UN Resolution Shifts Chernobyl Aid Focus
The United Nations General Assembly has promoted a new resolution shifting the United Nations Development Programme’s (UNDP) emphasis on Chernobyl assistance efforts from emergency and disaster relief to rehabilitation and sustainable development.
Cihan Sultanoglu, UNDP's Deputy Assistant Administrator and Deputy Director of the Regional Bureau for Europe and the Commonwealth of Independent States, said, “UNDP is trying to change the legacy of Chernobyl from one of despair and hopelessness to one of hope and prosperity and health.... 20 years of treating the residents of those regions as victims has created a culture of apathy.”
The intent of this policy change is to end the culture of dependency that has emerged among people living in areas contaminated by the Chernobyl disaster, and “rebuild a sense of self-reliance.”
This announcement follows a 2006 World Health Organization (WHO) report that found the health impact of the accident was much less severe than was initially feared. The report also indicated the majority of the affected areas only suffered "low doses of radiation - doses that are close to naturally existing 'background levels'".
Let’s take a look at the WHO report first. I will agree that a large portion of the “affected areas” received much lower doses of radiation than locations closest to the Chernobyl plant. However, I wonder how the “affected areas” can be considered contaminated if they received radiation doses close to natural background levels?
Regarding the UN announcement, I do agree with a plan for rehabilitation and sustainable development, but not at the expense of those people who truly are victims of the Chernobyl tragedy. I think there should be a balanced approach, continuing the ongoing effort to help Chernobyl victims while also providing for rehabilitation and new development.
There are victims from the Chernobyl disaster, and it would be a shame to turn our backs on them and say they are no longer victims just because 21 years have passed since the accident. It will be interesting to see how the UN implements their plan. If their approach completely changes, I hope it will not occur abruptly, but be implemented gradually over the coming years.
Help from Aid Organizations
In regards to rehabilitation and sustainable development, for quite some time, I have felt many aid organizations could better spend some of their money by helping provide Chernobyl-affected communities with improved infrastructure such as sanitary systems, clean wells, gas lines, etc. This help is long overdue. Blogger MoldovAnn, Programme Officer for the UN Volunteer Programme in Ukraine provides an facinating commentary about this very issue in her October 15 blog post, Chornobyl Legacy.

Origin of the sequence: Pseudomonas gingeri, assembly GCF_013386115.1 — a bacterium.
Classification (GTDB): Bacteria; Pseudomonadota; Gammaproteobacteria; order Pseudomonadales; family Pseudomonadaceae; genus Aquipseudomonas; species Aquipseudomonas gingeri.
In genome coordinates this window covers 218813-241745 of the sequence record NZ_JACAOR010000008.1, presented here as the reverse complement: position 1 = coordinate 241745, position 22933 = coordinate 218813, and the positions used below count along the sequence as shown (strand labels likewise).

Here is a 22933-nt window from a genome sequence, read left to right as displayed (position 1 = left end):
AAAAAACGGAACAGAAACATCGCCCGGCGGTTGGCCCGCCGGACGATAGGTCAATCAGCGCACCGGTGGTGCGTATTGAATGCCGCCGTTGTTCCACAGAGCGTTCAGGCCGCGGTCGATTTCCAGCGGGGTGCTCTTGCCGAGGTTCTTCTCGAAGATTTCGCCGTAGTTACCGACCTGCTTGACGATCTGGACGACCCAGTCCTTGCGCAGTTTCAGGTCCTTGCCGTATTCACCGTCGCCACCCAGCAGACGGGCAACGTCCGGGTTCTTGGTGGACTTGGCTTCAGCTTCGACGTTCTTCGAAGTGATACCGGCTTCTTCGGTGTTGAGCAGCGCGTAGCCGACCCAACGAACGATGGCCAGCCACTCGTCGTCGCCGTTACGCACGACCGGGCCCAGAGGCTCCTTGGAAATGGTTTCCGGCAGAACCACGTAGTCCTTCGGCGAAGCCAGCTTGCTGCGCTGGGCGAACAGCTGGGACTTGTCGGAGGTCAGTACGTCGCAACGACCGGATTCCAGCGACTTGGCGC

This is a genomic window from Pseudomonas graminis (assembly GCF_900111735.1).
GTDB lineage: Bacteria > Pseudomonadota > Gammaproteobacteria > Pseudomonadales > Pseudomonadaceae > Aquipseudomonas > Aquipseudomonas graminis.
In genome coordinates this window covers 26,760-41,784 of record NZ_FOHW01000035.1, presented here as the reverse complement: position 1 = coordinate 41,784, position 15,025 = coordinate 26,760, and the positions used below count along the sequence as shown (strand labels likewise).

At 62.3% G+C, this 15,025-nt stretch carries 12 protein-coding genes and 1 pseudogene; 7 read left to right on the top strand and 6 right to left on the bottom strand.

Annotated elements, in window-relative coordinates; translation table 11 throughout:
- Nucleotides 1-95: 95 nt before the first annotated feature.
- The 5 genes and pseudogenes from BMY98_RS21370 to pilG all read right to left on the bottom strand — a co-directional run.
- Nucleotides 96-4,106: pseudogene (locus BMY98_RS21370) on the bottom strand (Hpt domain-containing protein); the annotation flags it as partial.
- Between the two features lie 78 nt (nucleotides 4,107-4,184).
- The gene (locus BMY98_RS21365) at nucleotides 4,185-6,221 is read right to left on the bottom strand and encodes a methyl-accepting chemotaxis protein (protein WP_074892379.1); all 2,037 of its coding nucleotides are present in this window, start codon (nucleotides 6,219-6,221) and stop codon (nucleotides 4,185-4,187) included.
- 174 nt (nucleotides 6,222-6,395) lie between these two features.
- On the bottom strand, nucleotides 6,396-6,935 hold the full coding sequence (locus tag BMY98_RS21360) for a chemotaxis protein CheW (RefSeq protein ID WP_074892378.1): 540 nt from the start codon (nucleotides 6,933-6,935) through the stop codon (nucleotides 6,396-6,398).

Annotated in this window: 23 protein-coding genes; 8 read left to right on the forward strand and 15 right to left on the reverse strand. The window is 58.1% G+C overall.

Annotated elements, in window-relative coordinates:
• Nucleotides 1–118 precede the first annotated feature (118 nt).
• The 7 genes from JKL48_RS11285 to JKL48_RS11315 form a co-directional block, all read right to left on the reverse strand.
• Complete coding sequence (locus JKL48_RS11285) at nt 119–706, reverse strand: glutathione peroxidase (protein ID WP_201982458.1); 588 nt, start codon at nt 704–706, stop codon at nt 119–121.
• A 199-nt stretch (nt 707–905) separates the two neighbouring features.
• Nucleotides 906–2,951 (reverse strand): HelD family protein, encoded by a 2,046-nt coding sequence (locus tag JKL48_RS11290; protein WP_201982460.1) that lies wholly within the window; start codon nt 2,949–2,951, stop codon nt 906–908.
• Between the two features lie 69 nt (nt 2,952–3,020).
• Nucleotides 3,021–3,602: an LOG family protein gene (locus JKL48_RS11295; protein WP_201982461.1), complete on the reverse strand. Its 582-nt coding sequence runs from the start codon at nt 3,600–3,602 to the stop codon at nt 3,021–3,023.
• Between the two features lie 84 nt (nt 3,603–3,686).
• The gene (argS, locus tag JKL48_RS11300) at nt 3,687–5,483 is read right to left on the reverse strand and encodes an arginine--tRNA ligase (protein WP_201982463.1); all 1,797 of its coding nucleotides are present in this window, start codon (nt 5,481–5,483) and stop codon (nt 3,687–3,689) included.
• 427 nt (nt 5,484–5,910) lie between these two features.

Ann points out that many aid organizations want to help people, but shy away from more remote locations. They are also more likely to provide money and support for a tragedy. This last point concerns me regarding potential consequences of the UN decision related to other aid organizations. By removing the labels “emergency” and “disaster” from Chernobyl, some organizations may stop providing aid. Therefore, this UN decision could inadvertently be lessening much-needed aid to the area.
The unfortunate reality of Chernobyl’s aftermath is that thousands of people suffered major health consequences that continue to this day. Some survivors are severely crippled, while others are able to live in their own homes most of the time, but still require weeks of medical attention in hospitals several times a year. Most of the time, these people barely have enough strength to get through a “normal” day. For example, my friend Lyubov, a former Pripyat resident, rarely feels well enough to write me a normal-length letter.
The incident at Chernobyl was, is, and always will be a disaster. The affected areas are located in the countries of Ukraine, Belarus, and the Russian Federation. Ukraine and Belarus are definitely poorer countries that do not have proper financial resources to deal with the Chernobyl aftermath on their own. They need our help. No matter how you look at it, the people living in the affected areas (and former residents now living outside those areas) are very much victims of this tragedy and still need our help.
I believe the balanced approach I previously mentioned would be best in this situation. Hopefully UNDP feels the same way.
I am not sure if she will agree with everything I have said, but I want to thank Kathy Ryan from Chernobyl Children’s Project International for inspiring me to write about this subject.